"The eggs, when released from the female, flow freely and do not stick to anything. Immediately after fertilization a very adhesive coating forms which causes the egg to stick to the first object it touches. Most eggs adhere singly to a pebble or rock so strongly that some eggs were broken in trying to remove them. Some were coated with silt before they became attached, and some attached to floating sticks and were washed downstream. We dredged up quite a number of these in places where they probably wouldn't have hatched and survived. The most favorable location for hatching obviously was the clean-swept gravel bar. Here they were not covered with silt and aeration was good."

Subsequent studies indicated that paddlefish need a very specific combination of conditions for spawning:clean gravel bars that are briefly inundated by spring floods, floods that provide at least a five-foot rise in the stream level, and a water temperature of about 60 degrees. This combination occurs for only a few days in the spring, but not every spring. In years when conditions are not suitable, female paddlefish resorb their eggs, retreat downstream, and do not spawn.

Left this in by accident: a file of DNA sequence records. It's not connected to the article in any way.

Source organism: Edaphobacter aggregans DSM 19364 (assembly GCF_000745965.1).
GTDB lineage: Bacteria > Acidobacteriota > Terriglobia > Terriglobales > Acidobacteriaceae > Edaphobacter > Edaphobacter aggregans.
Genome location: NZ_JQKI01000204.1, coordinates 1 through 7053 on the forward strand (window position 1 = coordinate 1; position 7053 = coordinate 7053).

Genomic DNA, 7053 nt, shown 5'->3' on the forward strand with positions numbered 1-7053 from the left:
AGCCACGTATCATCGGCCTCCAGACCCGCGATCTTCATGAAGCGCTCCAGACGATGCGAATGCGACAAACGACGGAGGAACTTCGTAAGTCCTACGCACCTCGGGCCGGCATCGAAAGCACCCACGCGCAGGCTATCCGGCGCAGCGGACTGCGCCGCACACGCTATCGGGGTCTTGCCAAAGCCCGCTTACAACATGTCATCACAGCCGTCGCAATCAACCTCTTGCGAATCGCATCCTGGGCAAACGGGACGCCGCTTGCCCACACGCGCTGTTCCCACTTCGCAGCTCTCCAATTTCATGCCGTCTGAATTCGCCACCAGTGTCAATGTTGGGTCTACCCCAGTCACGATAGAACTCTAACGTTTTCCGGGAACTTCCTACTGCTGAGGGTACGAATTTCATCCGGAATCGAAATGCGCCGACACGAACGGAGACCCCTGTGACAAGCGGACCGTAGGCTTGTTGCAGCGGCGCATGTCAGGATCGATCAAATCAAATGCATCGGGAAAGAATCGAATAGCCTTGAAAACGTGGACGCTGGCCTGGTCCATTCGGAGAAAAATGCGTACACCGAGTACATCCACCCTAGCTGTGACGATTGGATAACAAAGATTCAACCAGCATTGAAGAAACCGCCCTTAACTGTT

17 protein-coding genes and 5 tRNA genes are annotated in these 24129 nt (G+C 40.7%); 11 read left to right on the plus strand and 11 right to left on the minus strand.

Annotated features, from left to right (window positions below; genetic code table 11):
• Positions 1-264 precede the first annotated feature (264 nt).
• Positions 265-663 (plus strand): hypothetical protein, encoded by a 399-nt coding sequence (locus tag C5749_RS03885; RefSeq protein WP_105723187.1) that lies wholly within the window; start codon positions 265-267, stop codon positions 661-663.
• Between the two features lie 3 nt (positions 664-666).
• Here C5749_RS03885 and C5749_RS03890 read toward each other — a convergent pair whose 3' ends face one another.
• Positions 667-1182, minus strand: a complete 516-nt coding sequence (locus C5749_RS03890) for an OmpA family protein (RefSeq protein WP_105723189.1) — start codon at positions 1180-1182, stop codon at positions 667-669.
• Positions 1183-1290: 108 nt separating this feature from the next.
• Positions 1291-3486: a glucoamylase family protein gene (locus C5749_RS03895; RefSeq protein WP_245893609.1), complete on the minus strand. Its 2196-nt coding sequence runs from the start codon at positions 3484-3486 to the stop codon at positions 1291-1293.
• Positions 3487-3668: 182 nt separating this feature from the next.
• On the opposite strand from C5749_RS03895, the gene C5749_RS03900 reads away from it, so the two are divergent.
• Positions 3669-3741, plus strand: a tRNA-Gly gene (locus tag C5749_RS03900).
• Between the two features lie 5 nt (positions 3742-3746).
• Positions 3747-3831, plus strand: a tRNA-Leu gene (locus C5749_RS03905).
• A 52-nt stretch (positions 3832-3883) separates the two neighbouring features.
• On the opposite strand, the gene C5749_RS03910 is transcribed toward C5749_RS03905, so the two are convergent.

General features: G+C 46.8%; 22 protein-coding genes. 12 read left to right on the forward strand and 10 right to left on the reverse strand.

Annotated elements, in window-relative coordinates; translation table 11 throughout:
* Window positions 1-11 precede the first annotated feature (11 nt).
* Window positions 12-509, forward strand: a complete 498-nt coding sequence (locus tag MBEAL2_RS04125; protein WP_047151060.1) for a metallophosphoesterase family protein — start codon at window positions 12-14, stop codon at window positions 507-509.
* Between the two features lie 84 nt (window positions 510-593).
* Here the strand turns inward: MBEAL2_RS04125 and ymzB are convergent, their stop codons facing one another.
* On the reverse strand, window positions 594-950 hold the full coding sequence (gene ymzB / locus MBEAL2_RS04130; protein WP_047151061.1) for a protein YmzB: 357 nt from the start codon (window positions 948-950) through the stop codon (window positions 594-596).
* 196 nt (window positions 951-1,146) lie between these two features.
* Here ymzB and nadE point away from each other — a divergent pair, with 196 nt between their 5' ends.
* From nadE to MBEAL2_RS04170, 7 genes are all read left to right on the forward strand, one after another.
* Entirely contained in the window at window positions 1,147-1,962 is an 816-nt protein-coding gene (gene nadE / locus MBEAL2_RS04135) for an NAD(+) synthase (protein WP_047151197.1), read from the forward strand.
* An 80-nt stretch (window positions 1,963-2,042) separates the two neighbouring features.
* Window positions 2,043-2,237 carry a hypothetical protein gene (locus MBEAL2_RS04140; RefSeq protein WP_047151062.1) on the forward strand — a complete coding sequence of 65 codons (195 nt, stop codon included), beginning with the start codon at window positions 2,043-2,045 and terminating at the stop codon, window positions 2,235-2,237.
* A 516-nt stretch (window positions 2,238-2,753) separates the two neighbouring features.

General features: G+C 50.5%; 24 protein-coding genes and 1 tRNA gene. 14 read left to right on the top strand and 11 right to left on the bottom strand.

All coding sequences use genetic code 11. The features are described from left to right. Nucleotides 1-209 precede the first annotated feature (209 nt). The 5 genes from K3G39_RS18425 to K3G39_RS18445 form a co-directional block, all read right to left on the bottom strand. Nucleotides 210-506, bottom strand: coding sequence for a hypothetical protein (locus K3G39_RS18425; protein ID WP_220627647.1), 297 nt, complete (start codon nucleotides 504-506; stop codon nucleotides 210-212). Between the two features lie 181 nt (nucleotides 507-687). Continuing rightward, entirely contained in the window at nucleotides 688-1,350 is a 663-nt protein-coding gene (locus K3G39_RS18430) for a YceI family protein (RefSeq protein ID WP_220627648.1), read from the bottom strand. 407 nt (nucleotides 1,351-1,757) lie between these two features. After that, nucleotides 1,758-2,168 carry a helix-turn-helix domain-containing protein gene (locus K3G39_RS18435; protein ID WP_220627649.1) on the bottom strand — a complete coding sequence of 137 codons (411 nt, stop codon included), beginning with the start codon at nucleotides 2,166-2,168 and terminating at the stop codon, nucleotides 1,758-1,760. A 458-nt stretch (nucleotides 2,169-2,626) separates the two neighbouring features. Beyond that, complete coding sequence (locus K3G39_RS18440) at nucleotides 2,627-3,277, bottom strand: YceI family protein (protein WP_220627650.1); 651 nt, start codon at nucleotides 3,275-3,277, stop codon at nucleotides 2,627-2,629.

This information made it rather obvious why paddlefish had done very well in Lake of the Ozarks but badly in most other areas of the Mississippi Basin. The waters backed up behind Bagnell Dam did not extend far enough upstream to silt over the gravel spawning bars. But in the other rivers these breeding grounds, as well as feeding areas, had been eliminated or degraded by impoundments and channelization. Paddlefish populations, sharply reduced at the turn of the century by overfishing, could not recover and were growing steadily smaller. The lack of early records makes accurate comparisons impossible, but Missouri biologists speculate that the Mississippi drainage system may now support only 10-20 percent as many paddlefish as it once did. In many rivers, particularly in the eastern half of the basin, the fish is now extinct.

Unfortunately, the paddlefish sanctuary in Lake of the Ozarks proved temporary. In 1954 the Corps of Engineers proposed the Harry S. Truman Dam, to be built on the Osage River some fifty miles above Bagnell Dam. The resulting impoundment would effectively double the size of the Lake of the Ozarks complex and flood out the gravel bars on Weaubleau Creek and those on all the other tributaries where paddlefish were known to spawn. After Purkett and other researchers documented this, the fate of the paddlefish became a considerable issue in the controversy about whether the dam should be built. However, in 1973 a federal court gave final approval for the project, and in late 1977 Truman Dam was finished and Lake Truman filled.